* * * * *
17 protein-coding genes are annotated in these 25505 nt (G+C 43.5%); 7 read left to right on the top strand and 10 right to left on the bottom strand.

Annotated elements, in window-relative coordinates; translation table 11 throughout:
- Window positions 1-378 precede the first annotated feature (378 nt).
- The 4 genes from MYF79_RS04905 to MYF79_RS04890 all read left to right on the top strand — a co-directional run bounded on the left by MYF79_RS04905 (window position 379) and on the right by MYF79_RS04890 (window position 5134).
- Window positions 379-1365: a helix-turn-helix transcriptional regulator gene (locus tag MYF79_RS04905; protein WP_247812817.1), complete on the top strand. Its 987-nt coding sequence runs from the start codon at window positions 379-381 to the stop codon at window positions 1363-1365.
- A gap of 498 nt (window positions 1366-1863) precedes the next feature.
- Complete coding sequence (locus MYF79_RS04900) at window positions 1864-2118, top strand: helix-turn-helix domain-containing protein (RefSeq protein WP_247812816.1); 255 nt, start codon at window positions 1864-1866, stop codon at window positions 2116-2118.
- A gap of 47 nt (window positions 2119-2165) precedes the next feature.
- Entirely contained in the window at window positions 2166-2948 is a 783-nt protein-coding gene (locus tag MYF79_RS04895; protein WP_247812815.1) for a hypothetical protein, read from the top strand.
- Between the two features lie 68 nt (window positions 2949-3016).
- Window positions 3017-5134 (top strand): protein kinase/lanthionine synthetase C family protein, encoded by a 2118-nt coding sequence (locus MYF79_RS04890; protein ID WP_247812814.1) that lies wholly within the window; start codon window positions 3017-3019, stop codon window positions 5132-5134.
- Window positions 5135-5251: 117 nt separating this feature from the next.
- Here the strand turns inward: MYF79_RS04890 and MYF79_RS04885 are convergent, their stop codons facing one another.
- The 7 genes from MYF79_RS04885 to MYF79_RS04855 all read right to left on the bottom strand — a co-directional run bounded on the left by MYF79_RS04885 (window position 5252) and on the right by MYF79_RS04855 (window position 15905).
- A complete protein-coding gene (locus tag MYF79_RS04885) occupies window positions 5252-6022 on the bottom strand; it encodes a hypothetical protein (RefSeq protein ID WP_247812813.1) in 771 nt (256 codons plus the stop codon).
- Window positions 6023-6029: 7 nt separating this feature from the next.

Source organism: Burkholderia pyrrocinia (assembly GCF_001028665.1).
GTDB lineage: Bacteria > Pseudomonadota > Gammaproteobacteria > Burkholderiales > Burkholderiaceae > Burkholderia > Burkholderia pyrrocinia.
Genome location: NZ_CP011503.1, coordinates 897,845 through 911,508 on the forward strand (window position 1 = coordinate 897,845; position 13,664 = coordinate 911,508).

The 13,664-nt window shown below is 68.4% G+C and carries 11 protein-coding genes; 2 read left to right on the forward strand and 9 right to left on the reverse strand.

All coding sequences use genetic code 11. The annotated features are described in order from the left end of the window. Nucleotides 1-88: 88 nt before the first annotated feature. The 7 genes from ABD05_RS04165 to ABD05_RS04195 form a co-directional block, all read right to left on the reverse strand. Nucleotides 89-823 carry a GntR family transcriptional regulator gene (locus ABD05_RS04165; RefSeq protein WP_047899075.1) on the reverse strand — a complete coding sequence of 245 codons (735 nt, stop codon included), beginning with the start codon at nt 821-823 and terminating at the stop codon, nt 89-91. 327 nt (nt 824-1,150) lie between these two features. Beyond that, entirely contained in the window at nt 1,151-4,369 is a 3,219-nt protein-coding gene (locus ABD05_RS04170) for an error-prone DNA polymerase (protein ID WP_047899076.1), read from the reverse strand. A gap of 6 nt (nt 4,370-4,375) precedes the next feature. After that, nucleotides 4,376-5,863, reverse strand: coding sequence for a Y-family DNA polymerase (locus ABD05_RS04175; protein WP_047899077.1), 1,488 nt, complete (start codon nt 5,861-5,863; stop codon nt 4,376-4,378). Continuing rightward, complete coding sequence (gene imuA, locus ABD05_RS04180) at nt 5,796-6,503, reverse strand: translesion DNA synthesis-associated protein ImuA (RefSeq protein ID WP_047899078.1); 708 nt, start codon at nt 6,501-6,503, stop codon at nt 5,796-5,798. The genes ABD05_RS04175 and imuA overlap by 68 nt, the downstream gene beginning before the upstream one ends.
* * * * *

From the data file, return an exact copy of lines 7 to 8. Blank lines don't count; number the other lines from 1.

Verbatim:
- Complete coding sequence (locus MYF79_RS04900) at window positions 1864-2118, top strand: helix-turn-helix domain-containing protein (RefSeq protein WP_247812816.1); 255 nt, start codon at window positions 1864-1866, stop codon at window positions 2116-2118.
- A gap of 47 nt (window positions 2119-2165) precedes the next feature.